What should an anemic child eat?
Iron is one of the nutrients that help in your child’s development. In this article, you will learn about the most important foods that he can eat to get iron.
6 foods rich in iron that your child needs
Iron is an important nutrient, which the body uses to produce hemoglobin , an iron-containing protein in red blood cells, which helps blood carry oxygen and deliver it to all other cells of the body.
Without the hormone hemoglobin, the body will stop producing red blood cells, so the muscles and tissues in your baby’s cells may not get the oxygen they need.
Breastfed babies usually get enough iron from their mothers’ milk.
But when your child switches to eating regular foods, he may not be eating enough iron-rich foods. This can put them at risk of iron deficiency, the most common cause of anemia.
Iron deficiency in children
Iron deficiency can stunt your child’s growth and may also cause:
- Problem with learning and behavior
- social distancing
- delayed motor skills
- Muscle weakness .
Iron is also important for the immune system. If the body does not get enough iron, it can expose your child to more infections, colds , and the flu.
Symptoms of iron deficiency in a child
Symptoms that may affect your child if he has anemia, knowing that these symptoms may not appear at first, the most important of which are:
- Pale skin
- Fast or irregular heartbeat
- lack of appetite
- slow weight gain
How much iron does your child need?
Iron is a very important nutrient because it helps in the development of the child.
The recommended daily requirement for iron varies with age and is as follows:
- Children ages 1 to 3 years: 7 milligrams daily
- For those aged 4 to 8 years: 10 milligrams per day.
Babies who are born weak and premature, usually need more iron than babies of normal weight.
Iron is better absorbed by the body when iron is taken with a source of vitamin C , such as an orange, tomato, strawberry, and sweet potato.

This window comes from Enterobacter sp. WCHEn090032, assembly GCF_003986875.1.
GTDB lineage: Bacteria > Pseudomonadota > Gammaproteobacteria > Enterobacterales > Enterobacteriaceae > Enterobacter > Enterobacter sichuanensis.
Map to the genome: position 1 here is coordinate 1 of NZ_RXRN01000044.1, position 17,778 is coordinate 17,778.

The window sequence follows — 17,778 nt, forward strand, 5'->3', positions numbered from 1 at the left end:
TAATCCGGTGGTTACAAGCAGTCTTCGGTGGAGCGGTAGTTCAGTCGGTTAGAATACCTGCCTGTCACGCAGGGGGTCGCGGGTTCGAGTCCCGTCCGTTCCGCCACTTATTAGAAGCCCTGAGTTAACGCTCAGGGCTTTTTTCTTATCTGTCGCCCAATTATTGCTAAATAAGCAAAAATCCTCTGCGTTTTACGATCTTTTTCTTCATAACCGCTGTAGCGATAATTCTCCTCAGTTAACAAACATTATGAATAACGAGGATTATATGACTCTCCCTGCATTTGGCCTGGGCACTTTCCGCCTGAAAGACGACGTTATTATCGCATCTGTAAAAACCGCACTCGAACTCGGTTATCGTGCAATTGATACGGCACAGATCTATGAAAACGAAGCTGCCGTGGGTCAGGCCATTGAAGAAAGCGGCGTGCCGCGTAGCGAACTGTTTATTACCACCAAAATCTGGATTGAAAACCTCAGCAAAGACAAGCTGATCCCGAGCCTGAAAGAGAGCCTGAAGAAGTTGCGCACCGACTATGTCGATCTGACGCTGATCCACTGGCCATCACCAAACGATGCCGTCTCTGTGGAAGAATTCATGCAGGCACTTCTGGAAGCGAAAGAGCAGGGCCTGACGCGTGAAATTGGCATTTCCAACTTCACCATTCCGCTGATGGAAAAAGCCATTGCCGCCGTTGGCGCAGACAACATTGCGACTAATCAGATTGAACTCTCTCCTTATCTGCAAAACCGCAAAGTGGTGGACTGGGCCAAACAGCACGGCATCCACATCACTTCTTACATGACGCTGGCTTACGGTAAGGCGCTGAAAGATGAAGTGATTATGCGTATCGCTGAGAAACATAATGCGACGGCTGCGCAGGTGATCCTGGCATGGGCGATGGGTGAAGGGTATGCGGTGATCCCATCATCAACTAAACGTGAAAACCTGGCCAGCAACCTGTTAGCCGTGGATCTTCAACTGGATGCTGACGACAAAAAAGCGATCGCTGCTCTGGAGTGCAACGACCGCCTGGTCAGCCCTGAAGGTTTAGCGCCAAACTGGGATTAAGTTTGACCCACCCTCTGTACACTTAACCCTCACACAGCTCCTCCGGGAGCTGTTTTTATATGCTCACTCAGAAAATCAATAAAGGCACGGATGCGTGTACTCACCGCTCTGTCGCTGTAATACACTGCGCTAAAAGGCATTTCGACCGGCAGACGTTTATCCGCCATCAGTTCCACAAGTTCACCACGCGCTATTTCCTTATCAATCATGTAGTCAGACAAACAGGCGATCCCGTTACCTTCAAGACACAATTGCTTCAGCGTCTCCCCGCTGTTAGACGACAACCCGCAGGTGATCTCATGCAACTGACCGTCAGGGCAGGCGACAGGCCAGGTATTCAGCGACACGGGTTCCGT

You should feed your child foods that are rich in iron, and the most important of these foods are:
1. Lean meat
Meat and poultry are rich sources of iron because they contain large amounts of a type of iron called heme .
It is a type of iron found only in meat, poultry and fish, meaning it comes from animal proteins in our diet.
Meat, beef, and liver in particular are rich sources of iron.
Warning: Make sure you remove the fatty part of the meat because there is very little iron in the fatty parts.
2. Fortified Cereals
Fortified, low-sugar cereals like oatmeal are one of the best ways to ensure your child gets enough iron.
Iron-fortified cereal and oatmeal usually have 100 percent of the daily value of iron in just one serving.
In case your child does not like eating meat, beans are a suitable compromise. Soybeans, lima beans, kidney beans and lentils are rich in essential vitamins and minerals, including iron.
You can also try offering your child some baked beans with a piece of wheat bread for lunch, as this meal is rich in iron.
Green leafy vegetables like kale, broccoli, and spinach are among the best vegetarian options for iron.
Try serving boiled or dried spinach to your child. Half a cup has about 3 milligrams of iron.
Add beans and other vegetables to an omelet or scrambled eggs to boost the iron content. Eggs are a good source of iron, too.
5. Raisins and other dried fruits
Kids love a snack like raisins , and the good news is that the dried fruit can give your child a boost of iron, while also helping prevent constipation.
A quarter cup of raisins provides a child with about 1 milligram of iron.
6. Peach juice
Peach juice is one of the few types of fruit juices high in iron.
It contains approximately 3 milligrams of iron per cup.
Used to treat constipation, it can help your child get enough of their daily iron supply.
Due to the high sugar content, smoothies should be limited to no more than 4-6 ounces per day.
In some cases, the doctor may prescribe iron supplements for your child, to compensate for the deficiency in its levels.
Warning : Excessive iron intake can lead to serious health problems, so do not give your child iron supplements without consulting a doctor.
Summary: Many children may suffer from iron deficiency to one degree or another at some point in their lives, so you should maintain their iron level by eating iron-containing foods that were mentioned earlier.